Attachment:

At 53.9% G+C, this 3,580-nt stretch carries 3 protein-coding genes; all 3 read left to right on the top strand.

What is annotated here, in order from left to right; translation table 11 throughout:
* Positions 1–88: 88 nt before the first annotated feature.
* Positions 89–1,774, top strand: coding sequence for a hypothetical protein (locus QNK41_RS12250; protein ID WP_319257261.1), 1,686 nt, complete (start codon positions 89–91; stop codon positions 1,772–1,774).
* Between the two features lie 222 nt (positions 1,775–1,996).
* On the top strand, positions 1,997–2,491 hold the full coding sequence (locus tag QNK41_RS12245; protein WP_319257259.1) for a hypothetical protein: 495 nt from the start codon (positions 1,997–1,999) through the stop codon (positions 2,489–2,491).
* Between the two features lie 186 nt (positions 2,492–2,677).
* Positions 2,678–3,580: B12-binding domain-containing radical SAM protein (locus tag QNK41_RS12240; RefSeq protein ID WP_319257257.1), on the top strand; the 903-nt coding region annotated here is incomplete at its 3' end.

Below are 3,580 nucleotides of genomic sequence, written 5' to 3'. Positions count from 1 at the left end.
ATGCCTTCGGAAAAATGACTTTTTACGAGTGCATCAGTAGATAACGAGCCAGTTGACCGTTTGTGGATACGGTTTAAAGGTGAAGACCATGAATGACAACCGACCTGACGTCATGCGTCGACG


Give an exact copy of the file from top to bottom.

At 53.9% G+C, this 3,580-nt stretch carries 3 protein-coding genes; all 3 read left to right on the top strand.

What is annotated here, in order from left to right; translation table 11 throughout:
* Positions 1–88: 88 nt before the first annotated feature.
* Positions 89–1,774, top strand: coding sequence for a hypothetical protein (locus QNK41_RS12250; protein ID WP_319257261.1), 1,686 nt, complete (start codon positions 89–91; stop codon positions 1,772–1,774).
* Between the two features lie 222 nt (positions 1,775–1,996).
* On the top strand, positions 1,997–2,491 hold the full coding sequence (locus tag QNK41_RS12245; protein WP_319257259.1) for a hypothetical protein: 495 nt from the start codon (positions 1,997–1,999) through the stop codon (positions 2,489–2,491).
* Between the two features lie 186 nt (positions 2,492–2,677).
* Positions 2,678–3,580: B12-binding domain-containing radical SAM protein (locus tag QNK41_RS12240; RefSeq protein ID WP_319257257.1), on the top strand; the 903-nt coding region annotated here is incomplete at its 3' end.

Below are 3,580 nucleotides of genomic sequence, written 5' to 3'. Positions count from 1 at the left end.
ATGCCTTCGGAAAAATGACTTTTTACGAGTGCATCAGTAGATAACGAGCCAGTTGACCGTTTGTGGATACGGTTTAAAGGTGAAGACCATGAATGACAACCGACCTGACGTCATGCGTCGACG